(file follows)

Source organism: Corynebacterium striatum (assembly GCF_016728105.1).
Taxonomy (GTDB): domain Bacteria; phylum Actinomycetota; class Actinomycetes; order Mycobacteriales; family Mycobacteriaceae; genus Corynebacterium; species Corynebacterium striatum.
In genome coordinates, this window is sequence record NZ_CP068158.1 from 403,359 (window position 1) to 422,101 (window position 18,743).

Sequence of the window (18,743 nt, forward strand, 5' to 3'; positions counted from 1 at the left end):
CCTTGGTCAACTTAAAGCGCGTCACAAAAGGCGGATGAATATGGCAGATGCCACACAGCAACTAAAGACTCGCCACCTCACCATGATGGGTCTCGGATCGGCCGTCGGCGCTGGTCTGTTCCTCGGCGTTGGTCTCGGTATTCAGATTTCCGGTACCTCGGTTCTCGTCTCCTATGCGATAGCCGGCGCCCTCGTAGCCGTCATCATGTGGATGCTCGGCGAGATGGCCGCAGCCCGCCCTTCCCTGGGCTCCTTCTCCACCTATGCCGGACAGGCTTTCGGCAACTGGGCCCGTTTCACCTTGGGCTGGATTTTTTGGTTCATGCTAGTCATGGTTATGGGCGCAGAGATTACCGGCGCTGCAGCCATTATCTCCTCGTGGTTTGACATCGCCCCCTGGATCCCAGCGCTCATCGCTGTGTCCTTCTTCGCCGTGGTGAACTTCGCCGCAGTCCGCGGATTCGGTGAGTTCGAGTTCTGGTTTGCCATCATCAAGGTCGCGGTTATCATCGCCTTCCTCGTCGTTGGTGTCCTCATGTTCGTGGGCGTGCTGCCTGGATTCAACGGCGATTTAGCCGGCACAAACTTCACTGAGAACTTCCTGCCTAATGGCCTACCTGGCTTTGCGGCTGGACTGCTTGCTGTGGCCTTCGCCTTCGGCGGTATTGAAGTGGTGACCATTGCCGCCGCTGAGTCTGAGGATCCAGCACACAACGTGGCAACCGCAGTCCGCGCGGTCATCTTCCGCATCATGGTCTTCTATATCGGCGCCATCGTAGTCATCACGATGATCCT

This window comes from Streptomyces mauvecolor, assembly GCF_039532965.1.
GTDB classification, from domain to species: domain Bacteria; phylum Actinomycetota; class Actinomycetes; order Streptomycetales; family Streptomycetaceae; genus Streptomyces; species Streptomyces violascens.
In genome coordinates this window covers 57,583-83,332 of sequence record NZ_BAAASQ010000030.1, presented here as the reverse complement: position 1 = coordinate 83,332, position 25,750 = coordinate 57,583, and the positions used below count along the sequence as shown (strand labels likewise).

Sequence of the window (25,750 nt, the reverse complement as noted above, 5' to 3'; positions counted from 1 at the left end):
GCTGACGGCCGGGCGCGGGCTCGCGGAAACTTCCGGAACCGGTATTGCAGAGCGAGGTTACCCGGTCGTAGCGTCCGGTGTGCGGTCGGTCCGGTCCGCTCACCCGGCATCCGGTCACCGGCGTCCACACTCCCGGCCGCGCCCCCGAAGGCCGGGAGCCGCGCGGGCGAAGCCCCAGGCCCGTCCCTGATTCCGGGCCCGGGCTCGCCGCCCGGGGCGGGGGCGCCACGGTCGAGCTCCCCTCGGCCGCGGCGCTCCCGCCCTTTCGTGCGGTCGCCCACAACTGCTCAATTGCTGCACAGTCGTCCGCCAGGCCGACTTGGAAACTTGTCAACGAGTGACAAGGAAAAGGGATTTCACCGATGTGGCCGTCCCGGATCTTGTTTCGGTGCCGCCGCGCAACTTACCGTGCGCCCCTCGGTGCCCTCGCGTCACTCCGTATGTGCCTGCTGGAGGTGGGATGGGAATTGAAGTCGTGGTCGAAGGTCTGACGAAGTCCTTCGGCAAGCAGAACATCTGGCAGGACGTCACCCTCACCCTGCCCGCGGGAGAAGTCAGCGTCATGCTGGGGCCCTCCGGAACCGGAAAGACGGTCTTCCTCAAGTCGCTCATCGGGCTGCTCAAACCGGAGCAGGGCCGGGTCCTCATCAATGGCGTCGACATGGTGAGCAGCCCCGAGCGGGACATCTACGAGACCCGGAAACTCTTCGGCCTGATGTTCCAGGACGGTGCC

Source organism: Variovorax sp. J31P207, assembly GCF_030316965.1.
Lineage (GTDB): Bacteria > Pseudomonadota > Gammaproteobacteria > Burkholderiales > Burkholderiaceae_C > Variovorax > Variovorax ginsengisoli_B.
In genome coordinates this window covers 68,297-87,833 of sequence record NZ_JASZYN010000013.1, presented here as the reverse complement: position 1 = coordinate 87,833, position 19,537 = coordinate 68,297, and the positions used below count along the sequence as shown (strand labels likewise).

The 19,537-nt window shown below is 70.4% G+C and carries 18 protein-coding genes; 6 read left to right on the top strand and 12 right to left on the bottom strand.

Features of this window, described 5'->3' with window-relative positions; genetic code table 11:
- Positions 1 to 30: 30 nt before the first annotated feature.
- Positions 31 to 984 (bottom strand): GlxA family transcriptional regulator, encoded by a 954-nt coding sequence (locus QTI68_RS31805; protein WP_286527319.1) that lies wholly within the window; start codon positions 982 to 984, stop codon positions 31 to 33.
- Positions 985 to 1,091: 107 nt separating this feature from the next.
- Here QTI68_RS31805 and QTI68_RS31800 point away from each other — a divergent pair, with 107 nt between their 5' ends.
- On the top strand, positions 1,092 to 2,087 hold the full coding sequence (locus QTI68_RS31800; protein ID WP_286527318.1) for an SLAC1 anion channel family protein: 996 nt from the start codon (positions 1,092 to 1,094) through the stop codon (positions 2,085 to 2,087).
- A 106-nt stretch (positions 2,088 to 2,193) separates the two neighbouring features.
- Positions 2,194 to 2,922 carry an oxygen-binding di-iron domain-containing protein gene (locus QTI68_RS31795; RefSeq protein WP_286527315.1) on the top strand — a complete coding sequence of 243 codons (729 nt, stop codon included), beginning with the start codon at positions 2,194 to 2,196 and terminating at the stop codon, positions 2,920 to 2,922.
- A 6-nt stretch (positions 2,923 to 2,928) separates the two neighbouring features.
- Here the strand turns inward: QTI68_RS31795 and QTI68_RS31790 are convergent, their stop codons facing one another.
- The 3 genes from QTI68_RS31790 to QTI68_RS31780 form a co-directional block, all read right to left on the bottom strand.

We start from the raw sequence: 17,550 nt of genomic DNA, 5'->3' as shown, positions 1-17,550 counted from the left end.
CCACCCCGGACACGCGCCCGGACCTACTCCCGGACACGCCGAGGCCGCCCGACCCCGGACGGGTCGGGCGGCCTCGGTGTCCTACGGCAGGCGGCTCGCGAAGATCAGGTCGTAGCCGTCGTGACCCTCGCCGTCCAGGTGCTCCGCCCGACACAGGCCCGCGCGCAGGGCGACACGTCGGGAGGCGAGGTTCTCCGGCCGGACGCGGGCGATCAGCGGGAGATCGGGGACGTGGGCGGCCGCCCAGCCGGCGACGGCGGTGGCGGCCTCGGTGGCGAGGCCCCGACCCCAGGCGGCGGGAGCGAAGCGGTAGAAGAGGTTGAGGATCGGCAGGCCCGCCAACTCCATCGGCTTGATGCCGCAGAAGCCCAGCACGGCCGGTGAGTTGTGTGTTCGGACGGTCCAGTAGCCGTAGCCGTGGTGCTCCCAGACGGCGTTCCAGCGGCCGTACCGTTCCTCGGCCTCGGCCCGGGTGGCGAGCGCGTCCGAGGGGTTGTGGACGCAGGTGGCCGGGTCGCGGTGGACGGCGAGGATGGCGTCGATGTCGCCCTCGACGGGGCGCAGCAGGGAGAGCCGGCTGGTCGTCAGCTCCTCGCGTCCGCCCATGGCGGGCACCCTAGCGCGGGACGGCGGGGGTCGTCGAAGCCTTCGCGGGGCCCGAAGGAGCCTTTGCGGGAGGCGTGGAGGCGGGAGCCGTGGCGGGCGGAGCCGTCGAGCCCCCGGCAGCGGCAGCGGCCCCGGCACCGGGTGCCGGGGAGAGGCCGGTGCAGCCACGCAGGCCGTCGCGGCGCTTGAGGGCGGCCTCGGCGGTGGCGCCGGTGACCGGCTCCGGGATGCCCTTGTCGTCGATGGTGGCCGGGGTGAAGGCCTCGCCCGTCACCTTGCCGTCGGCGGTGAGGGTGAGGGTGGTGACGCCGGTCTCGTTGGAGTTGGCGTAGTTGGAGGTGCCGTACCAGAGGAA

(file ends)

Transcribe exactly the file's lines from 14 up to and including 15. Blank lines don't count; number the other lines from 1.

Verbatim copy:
The 19,537-nt window shown below is 70.4% G+C and carries 18 protein-coding genes; 6 read left to right on the top strand and 12 right to left on the bottom strand.

Features of this window, described 5'->3' with window-relative positions; genetic code table 11: